Joint efforts 'urgently needed' as world faces increasingly severe repercussions
Collaboration and multilateralism will be key to addressing climate change and environmental challenges confronting the world today, said top Chinese officials and foreign diplomats on Wednesday.
With humanity facing the increasingly severe impact of climate change, joint efforts among the international community are urgently needed, said Liu Qibao, vice-chairman of the 13th National Committee of the Chinese People's Political Consultative Conference.
"As a developing country, China has actively pushed for the signing of the Paris Agreement on climate change, and consistently followed through on its commitments," Liu said.
"China, Europe and Africa share a lot of consensus on climate change and green development. The three parties should deepen exchanges and cooperation on green economy and clean energy, and jointly pursue green, low-carbon and sustainable development."
Liu made the remarks at the China-Europe-Africa Green Energy Development Forum, held on Sept 7 and 8 in Hangzhou, capital of East China's Zhejiang province, as China prepares to attend the 2022 United Nations Climate Change Conference, or COP27, in Sharm el-Sheikh, Egypt from Nov 6 to 18.
The forum, organized by the China-EU Association, seeks to promote high-quality development in the era of carbon neutrality, and build a China-Europe-Africa green energy development community in response to the myriad challenges posed by climate change.
Various studies show that the number of extreme weather events has grown significantly as a result of climate change. In a 2021 report, the UN's Intergovernmental Panel on Climate Change said that global surface temperatures have increased faster since 1970 than in any other 50-year period over the past 2,000 years, leading to growing extreme heat waves, droughts and flooding.
In 2022, unprecedented heat waves have caused severe droughts in China, the United States, Europe and other parts of the world. Lack of rainfall in the Horn of Africa has put over 22 million people at the risk of starvation, according to the UN's World Food Programme. More recently, deadly floods have ravaged Pakistan, killing more than 1,300 people and leaving thousands homeless.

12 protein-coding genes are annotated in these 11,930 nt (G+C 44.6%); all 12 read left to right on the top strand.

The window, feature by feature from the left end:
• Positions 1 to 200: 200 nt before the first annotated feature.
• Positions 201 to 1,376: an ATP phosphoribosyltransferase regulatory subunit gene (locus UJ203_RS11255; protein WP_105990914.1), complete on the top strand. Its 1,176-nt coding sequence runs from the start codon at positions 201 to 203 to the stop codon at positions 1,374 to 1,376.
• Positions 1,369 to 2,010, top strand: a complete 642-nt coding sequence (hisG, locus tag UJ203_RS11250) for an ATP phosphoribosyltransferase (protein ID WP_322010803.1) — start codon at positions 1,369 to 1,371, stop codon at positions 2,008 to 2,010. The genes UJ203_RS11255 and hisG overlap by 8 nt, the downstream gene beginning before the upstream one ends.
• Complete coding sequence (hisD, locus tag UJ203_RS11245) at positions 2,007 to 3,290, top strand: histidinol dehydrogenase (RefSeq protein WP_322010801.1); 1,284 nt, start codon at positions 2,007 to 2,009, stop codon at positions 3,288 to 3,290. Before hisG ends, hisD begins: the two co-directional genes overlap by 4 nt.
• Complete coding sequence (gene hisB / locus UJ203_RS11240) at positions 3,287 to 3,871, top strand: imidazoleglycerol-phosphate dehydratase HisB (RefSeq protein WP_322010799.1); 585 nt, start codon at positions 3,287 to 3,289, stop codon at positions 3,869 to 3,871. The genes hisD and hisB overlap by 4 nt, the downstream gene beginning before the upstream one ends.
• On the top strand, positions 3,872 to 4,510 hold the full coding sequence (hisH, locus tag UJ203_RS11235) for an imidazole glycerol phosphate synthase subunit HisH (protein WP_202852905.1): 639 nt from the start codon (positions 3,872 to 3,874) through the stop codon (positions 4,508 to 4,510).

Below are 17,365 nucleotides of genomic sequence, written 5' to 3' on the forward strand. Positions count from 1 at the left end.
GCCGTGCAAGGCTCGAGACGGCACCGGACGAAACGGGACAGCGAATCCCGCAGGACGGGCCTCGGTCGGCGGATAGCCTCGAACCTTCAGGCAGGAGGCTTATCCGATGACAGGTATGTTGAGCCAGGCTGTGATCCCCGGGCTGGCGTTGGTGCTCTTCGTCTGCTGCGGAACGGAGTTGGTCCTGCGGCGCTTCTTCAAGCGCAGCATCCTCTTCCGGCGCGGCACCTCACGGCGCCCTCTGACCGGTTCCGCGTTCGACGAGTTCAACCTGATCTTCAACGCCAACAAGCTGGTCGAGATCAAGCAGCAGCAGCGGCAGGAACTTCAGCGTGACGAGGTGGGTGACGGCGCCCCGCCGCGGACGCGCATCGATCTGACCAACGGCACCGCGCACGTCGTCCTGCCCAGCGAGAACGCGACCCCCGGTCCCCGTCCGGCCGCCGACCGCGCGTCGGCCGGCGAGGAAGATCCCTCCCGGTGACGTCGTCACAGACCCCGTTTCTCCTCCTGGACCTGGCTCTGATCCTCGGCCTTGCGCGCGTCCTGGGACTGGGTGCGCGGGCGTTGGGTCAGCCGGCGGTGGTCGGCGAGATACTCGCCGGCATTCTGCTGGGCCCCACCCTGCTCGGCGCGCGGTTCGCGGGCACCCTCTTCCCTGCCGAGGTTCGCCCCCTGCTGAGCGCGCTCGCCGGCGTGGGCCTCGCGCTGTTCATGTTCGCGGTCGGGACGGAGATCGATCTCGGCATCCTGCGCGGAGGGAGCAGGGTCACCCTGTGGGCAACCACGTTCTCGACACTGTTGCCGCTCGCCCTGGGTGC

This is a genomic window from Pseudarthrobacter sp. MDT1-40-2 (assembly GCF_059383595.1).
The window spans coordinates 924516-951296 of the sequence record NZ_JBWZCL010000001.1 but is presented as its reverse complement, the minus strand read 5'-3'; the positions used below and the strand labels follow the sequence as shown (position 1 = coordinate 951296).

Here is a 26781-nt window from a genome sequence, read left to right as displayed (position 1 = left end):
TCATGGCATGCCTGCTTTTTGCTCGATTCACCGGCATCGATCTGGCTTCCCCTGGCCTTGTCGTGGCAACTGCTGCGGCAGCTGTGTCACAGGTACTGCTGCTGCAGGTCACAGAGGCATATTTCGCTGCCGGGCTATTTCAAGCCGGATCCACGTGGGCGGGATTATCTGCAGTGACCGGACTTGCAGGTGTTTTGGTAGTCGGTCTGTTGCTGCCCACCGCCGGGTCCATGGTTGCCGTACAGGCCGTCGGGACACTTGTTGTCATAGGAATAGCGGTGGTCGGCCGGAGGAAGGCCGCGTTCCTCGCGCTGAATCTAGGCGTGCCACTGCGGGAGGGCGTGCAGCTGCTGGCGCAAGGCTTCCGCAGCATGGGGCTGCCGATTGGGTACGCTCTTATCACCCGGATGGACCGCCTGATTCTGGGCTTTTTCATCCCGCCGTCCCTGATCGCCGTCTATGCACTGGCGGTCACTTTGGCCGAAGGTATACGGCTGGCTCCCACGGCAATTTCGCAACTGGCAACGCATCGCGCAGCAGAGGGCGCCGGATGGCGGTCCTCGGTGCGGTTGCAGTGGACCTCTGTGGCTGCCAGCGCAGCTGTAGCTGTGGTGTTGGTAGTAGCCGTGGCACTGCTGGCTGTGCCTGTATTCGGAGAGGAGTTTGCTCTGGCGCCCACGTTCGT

"In the face of global challenges and crises, no country can stay alone. Multilateralism and win-win cooperation are the only options," Xie Zhenhua, China's special envoy for climate change, said via video link at the forum, echoing Liu's call for the international community to join hands.
"China, the EU and African countries share common ground on the implementation of the Paris Agreement and taking forceful actions," Xie added.
China has been making persistent efforts to achieve the goals of the Paris Agreement and the UN Framework Convention on Climate Change. In September 2020, China pledged to peak carbon dioxide emissions before 2030 and achieve carbon neutrality before 2060. Official figures show that by 2021, China's energy consumption per unit of GDP had dropped by 26.2 percent compared with 2012, equivalent to a reduction of 2.94 billion metric tons of carbon dioxide emissions.
"We need friendly emerging economies like China to partner with South Africa and other African countries in mitigating the impact of our energy transition," said Siyabonga Cwele, South African ambassador to China, who believed China can offer a lot for Africa's green transition in terms of funding, innovative technologies, skills training and management, among other areas.
"If you want to go fast, go alone; if you want to go far, go together," said Nan Cunhui, chairman of the Chint Group, a leading new energy company with a global presence based in Zhejiang, quoting an African proverb at the forum to illustrate the benefits of cooperation.
In the process, policy support such as easier market access and tax incentives will be needed, Nan said, "to encourage more companies to invest in the green energy industry".
Last year, China and Africa issued the Declaration on China-Africa Cooperation on Combating Climate Change, including the launch of a three-year action plan and the further development of green energy, to tackle climate change.